By late 2003, the General Armaments Dept of COSTIND, the China Aerospace Science and Technology Corp’s (CASC) 3rd Aerospace Academy (also known as China Haiying Electro-Mechanical Technology Academy or CHETA) and 8359 Research Institute had, along with the Beijing University for Aeronautics & Astronautics, Shanghai Jiaotong University, China State Electronics Systems Engineering Corp, Sichuan Aerospace Industry Corp and the Tianjin Institute for Power Sources had completed fabrication of the first six prototypes of the 1,500km-range DH-10A LACM, and in August 2004 the first test-firings were conducted at an instrumented offshore range in the Bohai Sea. The LACMs were fitted with a hybrid inertial navigation system using a fibre-optic gyro coupled with a GPS receiver and a digital radar altimeter to provide a CEP of 20 metres. In early 2005, flight-tests of another variant of the DH-10A, having a range of 600km and equipped with a fibre-optic gyro coupled to a Xi’an Sicong Group-built digital scene-matching terminal-homing system using IIR seekers with 40º field-of-view, were carried out. This missile was later to become the 500km-range Babur, while its 280km-range anti-ship variant, incorporating an active radar seeker with 40km range for anti-ship strike, was designated as the C-602/YJ-62 and offered for sale worldwide since September 2005 by CPMIEC. The DH-10A has since been deployed by China with both conventional HE/FAE and tactical low-yield nuclear warheads, with the latter developed by a consortium of China’s 7th Research and Design Institute, owned by the China National Nuclear Corp, China Metallurgical Equipment Corp (CMEC) and China Southwest Institute for Nuclear & Fluid Physics.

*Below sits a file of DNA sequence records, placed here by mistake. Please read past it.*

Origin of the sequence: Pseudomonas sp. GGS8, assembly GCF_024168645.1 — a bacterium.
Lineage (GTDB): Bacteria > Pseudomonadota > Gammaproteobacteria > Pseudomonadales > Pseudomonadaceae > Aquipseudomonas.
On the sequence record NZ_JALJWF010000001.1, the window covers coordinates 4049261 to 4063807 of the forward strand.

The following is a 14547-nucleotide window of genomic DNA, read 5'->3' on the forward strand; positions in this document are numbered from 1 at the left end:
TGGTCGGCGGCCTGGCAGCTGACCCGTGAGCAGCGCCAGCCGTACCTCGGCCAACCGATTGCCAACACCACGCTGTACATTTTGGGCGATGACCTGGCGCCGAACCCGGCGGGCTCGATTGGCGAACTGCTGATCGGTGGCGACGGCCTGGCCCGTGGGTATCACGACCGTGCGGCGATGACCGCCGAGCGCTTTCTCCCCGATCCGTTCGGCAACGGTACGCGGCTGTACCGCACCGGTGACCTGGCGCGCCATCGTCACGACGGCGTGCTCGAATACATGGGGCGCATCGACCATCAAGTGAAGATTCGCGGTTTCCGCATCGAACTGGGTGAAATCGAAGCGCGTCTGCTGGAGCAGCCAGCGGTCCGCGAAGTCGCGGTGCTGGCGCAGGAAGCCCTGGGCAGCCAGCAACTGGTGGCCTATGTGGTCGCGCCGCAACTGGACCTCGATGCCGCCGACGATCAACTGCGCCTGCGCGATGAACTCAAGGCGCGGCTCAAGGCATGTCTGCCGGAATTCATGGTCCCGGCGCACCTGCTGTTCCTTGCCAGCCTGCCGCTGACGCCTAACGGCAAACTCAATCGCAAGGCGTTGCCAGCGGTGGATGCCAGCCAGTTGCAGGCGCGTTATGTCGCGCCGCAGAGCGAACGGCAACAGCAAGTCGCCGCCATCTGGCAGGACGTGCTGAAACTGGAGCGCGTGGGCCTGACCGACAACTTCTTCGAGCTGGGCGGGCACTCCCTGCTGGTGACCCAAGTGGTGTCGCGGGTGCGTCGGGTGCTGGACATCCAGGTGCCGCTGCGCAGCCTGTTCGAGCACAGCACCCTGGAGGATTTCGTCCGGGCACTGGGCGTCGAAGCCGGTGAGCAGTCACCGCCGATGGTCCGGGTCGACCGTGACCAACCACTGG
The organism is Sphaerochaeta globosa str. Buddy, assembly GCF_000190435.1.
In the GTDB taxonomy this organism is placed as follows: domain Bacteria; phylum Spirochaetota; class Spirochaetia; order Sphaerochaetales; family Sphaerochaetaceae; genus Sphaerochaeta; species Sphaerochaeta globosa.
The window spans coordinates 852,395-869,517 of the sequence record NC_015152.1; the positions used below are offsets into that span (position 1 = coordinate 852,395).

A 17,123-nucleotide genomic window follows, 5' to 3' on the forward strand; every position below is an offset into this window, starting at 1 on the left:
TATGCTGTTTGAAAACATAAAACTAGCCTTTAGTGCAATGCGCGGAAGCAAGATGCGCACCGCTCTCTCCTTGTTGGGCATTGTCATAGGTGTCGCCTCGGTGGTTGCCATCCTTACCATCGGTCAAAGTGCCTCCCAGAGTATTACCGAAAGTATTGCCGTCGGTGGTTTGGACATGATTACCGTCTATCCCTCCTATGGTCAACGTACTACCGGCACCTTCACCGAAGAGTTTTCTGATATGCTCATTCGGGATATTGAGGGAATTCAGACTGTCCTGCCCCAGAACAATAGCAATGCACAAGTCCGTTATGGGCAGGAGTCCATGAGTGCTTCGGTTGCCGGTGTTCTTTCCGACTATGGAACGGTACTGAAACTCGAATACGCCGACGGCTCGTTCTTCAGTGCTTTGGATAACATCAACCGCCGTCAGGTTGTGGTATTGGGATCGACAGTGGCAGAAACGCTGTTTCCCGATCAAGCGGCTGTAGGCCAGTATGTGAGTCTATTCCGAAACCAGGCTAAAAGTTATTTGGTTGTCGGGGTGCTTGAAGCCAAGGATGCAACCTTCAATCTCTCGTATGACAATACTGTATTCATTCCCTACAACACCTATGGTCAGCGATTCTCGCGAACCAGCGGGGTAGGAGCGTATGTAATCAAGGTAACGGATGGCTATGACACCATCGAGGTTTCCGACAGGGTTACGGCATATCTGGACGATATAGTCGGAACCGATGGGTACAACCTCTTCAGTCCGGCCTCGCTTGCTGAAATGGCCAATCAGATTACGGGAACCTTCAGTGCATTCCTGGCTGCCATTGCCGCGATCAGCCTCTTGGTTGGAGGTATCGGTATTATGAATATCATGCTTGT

The Babur and C-602, though, differ in several aspects. The most visible difference is the engine installation. The Babur’s twin-spool RD95-300 turbofan, derived from the 36MT engine developed by Russia’s NPO Saturn, is embedded in the tail and uses a ventral air inlet duct (which pops out after missile launch) and tailcone exhaust. The missile’s rear section also mounts a four-surface tail control assembly with anhedral on the stabilators. The 700lb thrust engine with a thrust-to-weight ratio of 4.8:1 comprises a single-stage centrifugal compressor, two-stage fan with a two-stage low-pressure booster, a reverse-flow annular combustor with rotary injection, a turbine section with one high-pressure and two low-pressure stages. It uses a special high-density blended aviation turbine fuel that has more energy for a given volume than standard fuels, and can endure harsh weather conditions and long storage periods. The Babur has a length of 7.2 metres, diameter of 0.52 metres, wingspan of 2.67 metres, and a 450kg HE blast/FAE warhead. After its launch by a solid-fuel booster, the cruise turbofan cuts in, giving the Babur a cruising height of 1km (that drops to 200 metres in the terminal phase), speed of 880kph and a range of 600km. The C-602, on the other hand, is a conventional cruise missile design, with mid-body wings that deploy following launch. The fixed ventral air inlet is mounted slightly forward of the cruciform tail fins. The missile is 6.1 metres long (without the 0.9 metre-long launch booster), and weighs 1,140kg. The solid propellant booster weighs an additional 210kg. The C-602 has a cruise speed of Mach 0.6, carries a 300kg HE blast warhead, is powered by a small turbojet, and has a stated range of 280km, with the missile flying at an altitude of 30 metres during the cruise phase of an engagement. In the terminal phase, the missile descends to a height of seven metres, and it can be launched from truck-mounted launchers, from warships as well as from medium multi-role combat aircraft.